| Talks to journalism students
The PCC has produced a free resource pack on its work which can be worked through independently. Although originally designed for sixth-form teachers preparing lessons on media regulation, it is a good introduction to the PCC for anyone with an interest in the Commission and the Code of Practice. Click here to download the resource.
Each year, the PCC gives talks about its work to hundreds of students. In many cases, these are students training to be professional journalists, where knowledge of the press industry’s Code of Practice is an obligatory part of their NCTJ professional exams. Most of these sessions are overseen by Alison Hastings, a former editor and former member of the PCC, whose biography is available to view here. Her talks have attracted some excellent feedback, including:
“It was an excellent talk - everyone was impressed, so thanks so much.”
“[The students] found it very interesting and useful indeed to hear about the PCC directly from someone so closely involved in it, and in a way which was so nicely illustrated with examples.”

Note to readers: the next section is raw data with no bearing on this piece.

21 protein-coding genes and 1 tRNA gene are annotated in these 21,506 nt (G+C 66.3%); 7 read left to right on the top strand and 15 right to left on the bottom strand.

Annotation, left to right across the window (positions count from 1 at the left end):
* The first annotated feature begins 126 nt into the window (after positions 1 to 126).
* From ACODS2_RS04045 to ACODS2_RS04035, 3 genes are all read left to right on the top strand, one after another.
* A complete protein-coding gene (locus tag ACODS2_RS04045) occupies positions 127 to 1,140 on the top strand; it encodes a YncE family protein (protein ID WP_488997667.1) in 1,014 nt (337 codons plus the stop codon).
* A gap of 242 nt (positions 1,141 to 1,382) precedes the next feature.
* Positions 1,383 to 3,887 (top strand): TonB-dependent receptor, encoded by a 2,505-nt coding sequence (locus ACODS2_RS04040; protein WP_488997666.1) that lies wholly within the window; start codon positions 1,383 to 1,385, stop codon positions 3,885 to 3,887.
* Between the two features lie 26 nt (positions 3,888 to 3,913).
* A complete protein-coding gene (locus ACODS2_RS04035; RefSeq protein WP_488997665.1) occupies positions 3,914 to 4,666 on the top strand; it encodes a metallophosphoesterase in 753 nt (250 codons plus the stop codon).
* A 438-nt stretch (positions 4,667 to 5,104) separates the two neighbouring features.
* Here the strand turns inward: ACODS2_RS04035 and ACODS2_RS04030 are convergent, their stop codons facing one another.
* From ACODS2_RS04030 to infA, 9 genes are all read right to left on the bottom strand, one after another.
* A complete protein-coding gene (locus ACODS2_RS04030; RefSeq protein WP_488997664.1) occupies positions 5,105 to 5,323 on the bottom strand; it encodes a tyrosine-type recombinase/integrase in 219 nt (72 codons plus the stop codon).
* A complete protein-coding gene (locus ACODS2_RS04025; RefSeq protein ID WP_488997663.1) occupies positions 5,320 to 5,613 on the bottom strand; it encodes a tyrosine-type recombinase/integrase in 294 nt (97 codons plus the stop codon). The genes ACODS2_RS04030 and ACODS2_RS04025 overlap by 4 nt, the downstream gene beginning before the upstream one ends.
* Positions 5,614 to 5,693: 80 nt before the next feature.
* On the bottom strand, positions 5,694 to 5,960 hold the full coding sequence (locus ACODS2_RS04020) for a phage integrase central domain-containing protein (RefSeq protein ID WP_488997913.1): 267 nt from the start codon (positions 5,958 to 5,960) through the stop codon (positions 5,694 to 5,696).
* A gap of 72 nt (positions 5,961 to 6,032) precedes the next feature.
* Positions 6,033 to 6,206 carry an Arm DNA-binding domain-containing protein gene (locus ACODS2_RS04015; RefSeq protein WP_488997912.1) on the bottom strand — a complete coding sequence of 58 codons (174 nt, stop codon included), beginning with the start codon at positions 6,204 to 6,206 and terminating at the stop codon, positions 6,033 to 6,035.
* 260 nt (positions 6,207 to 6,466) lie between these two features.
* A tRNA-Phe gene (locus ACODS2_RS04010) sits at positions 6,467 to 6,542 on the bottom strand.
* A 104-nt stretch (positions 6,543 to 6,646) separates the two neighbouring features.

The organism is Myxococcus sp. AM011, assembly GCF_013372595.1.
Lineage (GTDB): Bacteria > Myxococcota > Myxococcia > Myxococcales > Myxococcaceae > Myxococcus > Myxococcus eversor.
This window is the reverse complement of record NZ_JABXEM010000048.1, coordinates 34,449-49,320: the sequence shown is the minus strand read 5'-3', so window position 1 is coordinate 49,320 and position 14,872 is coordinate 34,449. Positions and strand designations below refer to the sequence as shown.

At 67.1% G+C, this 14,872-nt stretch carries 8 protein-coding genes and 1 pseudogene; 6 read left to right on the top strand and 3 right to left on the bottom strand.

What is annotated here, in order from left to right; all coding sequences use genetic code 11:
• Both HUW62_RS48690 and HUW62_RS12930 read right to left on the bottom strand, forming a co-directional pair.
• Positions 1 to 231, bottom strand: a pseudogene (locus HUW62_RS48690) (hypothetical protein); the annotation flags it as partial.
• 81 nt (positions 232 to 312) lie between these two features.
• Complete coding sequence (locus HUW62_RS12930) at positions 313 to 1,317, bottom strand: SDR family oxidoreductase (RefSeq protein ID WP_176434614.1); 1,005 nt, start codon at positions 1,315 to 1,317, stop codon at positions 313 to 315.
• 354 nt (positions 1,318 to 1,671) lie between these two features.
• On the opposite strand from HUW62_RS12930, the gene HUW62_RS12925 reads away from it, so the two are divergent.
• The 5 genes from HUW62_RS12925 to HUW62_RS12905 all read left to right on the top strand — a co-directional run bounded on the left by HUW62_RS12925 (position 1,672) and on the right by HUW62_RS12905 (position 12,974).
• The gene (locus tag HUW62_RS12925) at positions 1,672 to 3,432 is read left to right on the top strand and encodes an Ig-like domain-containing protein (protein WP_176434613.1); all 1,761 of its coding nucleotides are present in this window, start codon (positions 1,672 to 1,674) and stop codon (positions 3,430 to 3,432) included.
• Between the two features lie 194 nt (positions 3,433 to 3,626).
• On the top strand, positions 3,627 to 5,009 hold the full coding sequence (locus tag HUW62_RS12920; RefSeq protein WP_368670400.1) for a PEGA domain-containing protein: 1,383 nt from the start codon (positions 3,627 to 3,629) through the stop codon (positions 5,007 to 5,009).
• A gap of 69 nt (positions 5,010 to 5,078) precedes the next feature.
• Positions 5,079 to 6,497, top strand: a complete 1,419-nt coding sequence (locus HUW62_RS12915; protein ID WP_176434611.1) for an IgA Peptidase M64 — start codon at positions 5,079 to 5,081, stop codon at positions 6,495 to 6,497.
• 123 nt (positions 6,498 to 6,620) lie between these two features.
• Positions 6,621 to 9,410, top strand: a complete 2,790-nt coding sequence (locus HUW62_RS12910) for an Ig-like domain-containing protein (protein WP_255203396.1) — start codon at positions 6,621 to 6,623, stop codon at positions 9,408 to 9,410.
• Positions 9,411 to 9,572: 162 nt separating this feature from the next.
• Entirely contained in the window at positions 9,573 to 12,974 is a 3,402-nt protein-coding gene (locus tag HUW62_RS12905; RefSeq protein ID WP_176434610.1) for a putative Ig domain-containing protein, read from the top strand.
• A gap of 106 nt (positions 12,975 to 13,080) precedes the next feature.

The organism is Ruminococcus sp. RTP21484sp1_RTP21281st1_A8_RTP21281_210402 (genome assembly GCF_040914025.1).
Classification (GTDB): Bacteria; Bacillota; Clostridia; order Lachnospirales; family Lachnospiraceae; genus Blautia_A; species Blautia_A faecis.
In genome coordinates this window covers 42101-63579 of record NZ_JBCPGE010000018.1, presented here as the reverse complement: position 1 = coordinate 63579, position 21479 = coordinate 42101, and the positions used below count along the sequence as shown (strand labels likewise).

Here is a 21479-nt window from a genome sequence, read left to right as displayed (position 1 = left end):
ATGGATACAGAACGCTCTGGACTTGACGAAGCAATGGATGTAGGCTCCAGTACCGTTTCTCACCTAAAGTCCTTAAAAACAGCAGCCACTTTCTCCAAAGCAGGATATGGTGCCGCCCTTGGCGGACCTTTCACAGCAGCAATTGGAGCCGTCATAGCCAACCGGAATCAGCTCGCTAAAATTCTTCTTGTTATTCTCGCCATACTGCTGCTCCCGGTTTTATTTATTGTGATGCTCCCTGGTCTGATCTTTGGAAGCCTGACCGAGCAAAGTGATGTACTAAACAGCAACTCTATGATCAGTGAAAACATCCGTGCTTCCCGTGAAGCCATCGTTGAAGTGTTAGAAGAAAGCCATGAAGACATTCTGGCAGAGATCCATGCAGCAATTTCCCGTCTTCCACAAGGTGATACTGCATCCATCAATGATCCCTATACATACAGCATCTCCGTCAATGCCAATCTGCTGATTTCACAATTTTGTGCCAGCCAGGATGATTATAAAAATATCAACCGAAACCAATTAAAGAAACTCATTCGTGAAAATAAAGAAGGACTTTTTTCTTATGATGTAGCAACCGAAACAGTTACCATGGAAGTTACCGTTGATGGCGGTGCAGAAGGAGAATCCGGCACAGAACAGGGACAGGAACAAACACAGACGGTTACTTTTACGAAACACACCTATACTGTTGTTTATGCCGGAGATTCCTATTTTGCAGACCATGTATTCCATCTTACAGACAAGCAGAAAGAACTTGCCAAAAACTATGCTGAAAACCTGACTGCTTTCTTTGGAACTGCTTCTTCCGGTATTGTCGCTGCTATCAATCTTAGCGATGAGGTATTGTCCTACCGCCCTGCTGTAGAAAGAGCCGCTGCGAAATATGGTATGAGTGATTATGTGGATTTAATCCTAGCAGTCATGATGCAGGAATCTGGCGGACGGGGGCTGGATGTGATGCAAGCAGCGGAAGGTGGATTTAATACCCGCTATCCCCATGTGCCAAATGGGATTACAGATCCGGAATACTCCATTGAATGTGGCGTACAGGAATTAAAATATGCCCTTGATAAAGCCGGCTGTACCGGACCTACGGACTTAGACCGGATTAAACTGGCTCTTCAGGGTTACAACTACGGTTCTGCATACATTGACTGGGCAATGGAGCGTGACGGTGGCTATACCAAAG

In other cases, groups of Media Studies students visit the PCC’s offices and are given a presentation about the PCC’s work from one of the organisation’s experienced members of staff who deal with complaints in their every day work.
In both cases, sessions are discussed with tutors in advance to ascertain the needs of the students, and we are happy to tailor the seminars to fit specific requirements. Sessions usually take the form of a practical, ‘hands-on’ seminar, giving students the chance to look at real-life case studies investigated by the PCC.
A typical session will include an introduction to the PCC and an explanation of the main principles and benefits of self-regulation; an overview of the main areas of the Code (with brief illustrations of real cases); an explanation of the complaints procedure; and an overview of how the complaints we receive are broken down by clause.
The students will then be invited by the speaker to work through examples of recent cases dealt with by the Commission as a way of properly understanding the intricacies of a case and the often difficult decision-making process. These practical exercises enable students to understand the workings of the PCC, and alert them to particularly complex strands of a case. Questions are always welcome. We can also speak to individual students on an ad-hoc basis if time allows.
Please contact Tonia Milton with any enquiries, or to request a booking: firstname.lastname@example.org.
Photo-journalism students from Norton College